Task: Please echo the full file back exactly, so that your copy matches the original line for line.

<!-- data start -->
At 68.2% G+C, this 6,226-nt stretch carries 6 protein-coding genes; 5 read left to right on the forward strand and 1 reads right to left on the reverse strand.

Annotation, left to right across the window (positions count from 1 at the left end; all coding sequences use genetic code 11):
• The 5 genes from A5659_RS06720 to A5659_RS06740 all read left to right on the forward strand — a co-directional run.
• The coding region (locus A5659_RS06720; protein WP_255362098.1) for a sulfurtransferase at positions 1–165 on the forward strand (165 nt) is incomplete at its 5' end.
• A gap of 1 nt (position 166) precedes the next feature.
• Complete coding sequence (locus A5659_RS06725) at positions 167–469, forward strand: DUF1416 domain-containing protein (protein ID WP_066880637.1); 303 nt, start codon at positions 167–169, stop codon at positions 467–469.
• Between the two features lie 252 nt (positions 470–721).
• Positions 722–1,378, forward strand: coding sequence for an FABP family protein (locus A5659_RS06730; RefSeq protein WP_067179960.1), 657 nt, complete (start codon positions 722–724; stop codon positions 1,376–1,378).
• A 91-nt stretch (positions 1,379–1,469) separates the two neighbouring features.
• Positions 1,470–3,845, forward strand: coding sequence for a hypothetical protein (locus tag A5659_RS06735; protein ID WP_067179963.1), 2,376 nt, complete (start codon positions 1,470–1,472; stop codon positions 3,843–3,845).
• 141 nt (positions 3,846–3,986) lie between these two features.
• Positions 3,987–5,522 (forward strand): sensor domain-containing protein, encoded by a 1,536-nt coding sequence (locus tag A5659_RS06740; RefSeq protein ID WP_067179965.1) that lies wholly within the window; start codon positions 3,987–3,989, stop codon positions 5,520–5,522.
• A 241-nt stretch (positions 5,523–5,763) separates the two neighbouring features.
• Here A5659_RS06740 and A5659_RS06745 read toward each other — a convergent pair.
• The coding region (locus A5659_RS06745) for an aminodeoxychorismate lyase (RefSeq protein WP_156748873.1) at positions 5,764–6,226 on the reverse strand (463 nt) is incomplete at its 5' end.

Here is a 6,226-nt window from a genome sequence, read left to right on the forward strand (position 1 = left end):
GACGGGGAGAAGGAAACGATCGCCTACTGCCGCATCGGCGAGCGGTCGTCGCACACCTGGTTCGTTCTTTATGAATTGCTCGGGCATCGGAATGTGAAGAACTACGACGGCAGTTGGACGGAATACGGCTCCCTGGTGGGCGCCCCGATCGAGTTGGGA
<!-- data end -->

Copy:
At 68.2% G+C, this 6,226-nt stretch carries 6 protein-coding genes; 5 read left to right on the forward strand and 1 reads right to left on the reverse strand.

Annotation, left to right across the window (positions count from 1 at the left end; all coding sequences use genetic code 11):
• The 5 genes from A5659_RS06720 to A5659_RS06740 all read left to right on the forward strand — a co-directional run.
• The coding region (locus A5659_RS06720; protein WP_255362098.1) for a sulfurtransferase at positions 1–165 on the forward strand (165 nt) is incomplete at its 5' end.
• A gap of 1 nt (position 166) precedes the next feature.
• Complete coding sequence (locus A5659_RS06725) at positions 167–469, forward strand: DUF1416 domain-containing protein (protein ID WP_066880637.1); 303 nt, start codon at positions 167–169, stop codon at positions 467–469.
• Between the two features lie 252 nt (positions 470–721).
• Positions 722–1,378, forward strand: coding sequence for an FABP family protein (locus A5659_RS06730; RefSeq protein WP_067179960.1), 657 nt, complete (start codon positions 722–724; stop codon positions 1,376–1,378).
• A 91-nt stretch (positions 1,379–1,469) separates the two neighbouring features.
• Positions 1,470–3,845, forward strand: coding sequence for a hypothetical protein (locus tag A5659_RS06735; protein ID WP_067179963.1), 2,376 nt, complete (start codon positions 1,470–1,472; stop codon positions 3,843–3,845).
• 141 nt (positions 3,846–3,986) lie between these two features.
• Positions 3,987–5,522 (forward strand): sensor domain-containing protein, encoded by a 1,536-nt coding sequence (locus tag A5659_RS06740; RefSeq protein ID WP_067179965.1) that lies wholly within the window; start codon positions 3,987–3,989, stop codon positions 5,520–5,522.
• A 241-nt stretch (positions 5,523–5,763) separates the two neighbouring features.
• Here A5659_RS06740 and A5659_RS06745 read toward each other — a convergent pair.
• The coding region (locus A5659_RS06745) for an aminodeoxychorismate lyase (RefSeq protein WP_156748873.1) at positions 5,764–6,226 on the reverse strand (463 nt) is incomplete at its 5' end.

Here is a 6,226-nt window from a genome sequence, read left to right on the forward strand (position 1 = left end):
GACGGGGAGAAGGAAACGATCGCCTACTGCCGCATCGGCGAGCGGTCGTCGCACACCTGGTTCGTTCTTTATGAATTGCTCGGGCATCGGAATGTGAAGAACTACGACGGCAGTTGGACGGAATACGGCTCCCTGGTGGGCGCCCCGATCGAGTTGGGA